Researchers developed nano-ink for additive manufacturing of supercapacitors for mechanically flexible surfaces.
Since the past couple of years, there has been much development around nanoparticle inks which are helping realization of printable electronics. Recently, researchers from the Kansas State University have indicated ways to manufacture graphene-based nano-inks for additive manufacturing of supercapacitors in the form of flexible and printable electronics.
Supercapacitors are very good alternatives to batteries as they don’t rely on electrochemical reactions for energy storage. They can be charged faster, and have a longer life cycle as compared to batteries. Suprem Das, who led this research, has been developing additive manufacturing of small supercapacitors (micro-supercapacitors), so that they could be used for wafer-scale integration in silicon processing.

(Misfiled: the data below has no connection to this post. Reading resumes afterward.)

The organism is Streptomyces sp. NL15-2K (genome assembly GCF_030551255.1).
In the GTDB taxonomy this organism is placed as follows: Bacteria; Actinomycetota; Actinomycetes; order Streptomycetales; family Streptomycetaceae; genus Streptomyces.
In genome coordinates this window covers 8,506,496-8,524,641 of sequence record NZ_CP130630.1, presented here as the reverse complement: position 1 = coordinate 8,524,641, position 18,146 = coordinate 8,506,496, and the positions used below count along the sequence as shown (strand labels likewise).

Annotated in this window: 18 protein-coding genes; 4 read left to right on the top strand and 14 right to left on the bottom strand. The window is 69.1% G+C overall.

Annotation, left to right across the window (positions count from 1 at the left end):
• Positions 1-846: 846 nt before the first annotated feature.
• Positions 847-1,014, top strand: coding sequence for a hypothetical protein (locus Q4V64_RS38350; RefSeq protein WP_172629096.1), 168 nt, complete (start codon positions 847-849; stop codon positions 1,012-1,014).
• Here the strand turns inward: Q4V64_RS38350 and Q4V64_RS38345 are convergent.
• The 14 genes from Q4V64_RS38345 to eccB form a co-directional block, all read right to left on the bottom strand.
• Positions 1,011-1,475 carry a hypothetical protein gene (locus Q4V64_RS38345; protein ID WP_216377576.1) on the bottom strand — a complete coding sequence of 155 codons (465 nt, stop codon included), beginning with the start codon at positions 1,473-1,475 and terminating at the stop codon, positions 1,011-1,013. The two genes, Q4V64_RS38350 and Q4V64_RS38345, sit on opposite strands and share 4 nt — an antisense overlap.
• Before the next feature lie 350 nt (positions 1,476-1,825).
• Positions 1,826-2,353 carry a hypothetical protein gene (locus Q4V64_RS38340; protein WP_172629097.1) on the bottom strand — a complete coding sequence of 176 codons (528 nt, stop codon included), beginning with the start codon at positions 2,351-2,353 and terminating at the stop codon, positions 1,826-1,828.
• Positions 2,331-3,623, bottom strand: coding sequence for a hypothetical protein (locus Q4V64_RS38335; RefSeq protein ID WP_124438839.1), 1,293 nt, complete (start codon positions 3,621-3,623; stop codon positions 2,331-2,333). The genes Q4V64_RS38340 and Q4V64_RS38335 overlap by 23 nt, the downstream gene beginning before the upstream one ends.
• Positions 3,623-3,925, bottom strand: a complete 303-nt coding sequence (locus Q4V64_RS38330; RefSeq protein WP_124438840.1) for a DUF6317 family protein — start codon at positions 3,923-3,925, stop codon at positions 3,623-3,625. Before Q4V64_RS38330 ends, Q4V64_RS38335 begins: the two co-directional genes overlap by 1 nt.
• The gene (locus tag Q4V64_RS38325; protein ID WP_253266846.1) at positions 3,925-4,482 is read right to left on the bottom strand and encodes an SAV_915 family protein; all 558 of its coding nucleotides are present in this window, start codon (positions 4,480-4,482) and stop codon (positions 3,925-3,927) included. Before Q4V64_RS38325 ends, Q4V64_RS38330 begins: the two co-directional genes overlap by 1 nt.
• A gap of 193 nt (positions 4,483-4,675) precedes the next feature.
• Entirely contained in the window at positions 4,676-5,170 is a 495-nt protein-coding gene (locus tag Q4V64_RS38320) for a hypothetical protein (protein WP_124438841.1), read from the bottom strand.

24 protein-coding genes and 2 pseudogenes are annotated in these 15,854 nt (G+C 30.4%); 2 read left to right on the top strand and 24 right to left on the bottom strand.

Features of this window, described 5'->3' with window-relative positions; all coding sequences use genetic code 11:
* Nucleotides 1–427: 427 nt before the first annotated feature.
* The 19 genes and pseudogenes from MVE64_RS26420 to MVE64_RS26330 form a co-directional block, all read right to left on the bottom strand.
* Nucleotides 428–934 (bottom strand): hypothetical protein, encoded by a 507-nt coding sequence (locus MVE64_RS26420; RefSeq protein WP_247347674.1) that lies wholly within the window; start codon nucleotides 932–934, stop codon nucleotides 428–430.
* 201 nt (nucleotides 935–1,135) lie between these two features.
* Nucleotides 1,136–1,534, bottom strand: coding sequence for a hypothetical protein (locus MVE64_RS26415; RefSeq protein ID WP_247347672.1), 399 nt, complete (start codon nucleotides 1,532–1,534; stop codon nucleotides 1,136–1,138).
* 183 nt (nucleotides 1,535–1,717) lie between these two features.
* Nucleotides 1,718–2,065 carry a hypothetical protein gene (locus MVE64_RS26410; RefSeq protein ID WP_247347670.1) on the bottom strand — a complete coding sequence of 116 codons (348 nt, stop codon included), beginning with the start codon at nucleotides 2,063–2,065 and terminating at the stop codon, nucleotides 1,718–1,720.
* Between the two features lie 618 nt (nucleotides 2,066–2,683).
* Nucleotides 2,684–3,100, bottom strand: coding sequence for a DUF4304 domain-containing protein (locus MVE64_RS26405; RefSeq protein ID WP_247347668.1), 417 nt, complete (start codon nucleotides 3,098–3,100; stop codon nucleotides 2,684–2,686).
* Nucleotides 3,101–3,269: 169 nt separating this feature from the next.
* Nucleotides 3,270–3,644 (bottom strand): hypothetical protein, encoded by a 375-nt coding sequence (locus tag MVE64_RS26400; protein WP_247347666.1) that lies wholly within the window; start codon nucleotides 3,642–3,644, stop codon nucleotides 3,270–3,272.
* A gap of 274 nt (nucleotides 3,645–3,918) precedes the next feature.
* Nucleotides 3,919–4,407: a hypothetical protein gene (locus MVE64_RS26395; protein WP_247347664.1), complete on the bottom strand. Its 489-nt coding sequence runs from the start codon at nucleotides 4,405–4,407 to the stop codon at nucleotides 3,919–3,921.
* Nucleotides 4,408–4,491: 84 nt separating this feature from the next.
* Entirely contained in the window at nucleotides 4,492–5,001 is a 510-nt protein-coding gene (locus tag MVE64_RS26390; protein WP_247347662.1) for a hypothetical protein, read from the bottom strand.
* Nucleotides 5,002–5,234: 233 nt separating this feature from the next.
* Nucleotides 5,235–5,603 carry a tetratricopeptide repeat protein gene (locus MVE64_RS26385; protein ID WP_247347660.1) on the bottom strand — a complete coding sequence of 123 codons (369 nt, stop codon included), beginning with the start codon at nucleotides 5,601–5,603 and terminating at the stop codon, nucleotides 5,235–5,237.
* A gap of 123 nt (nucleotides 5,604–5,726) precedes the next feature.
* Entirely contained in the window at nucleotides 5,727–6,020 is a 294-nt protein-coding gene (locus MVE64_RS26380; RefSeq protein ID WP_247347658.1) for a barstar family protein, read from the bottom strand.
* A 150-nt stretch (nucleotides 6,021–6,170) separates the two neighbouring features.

“Additive manufacturing is fascinating, cost-effective, and has versatile design considerations,” Das said.
The developed supercapacitors have been tested for 10,000 cycles of charging and discharging cycle. The team used 20-micrometer-hin polyimide — plastic — substrates with high reliability for implementing them on flexible surfaces.
The study has been described in the ACS Applied Energy Materials.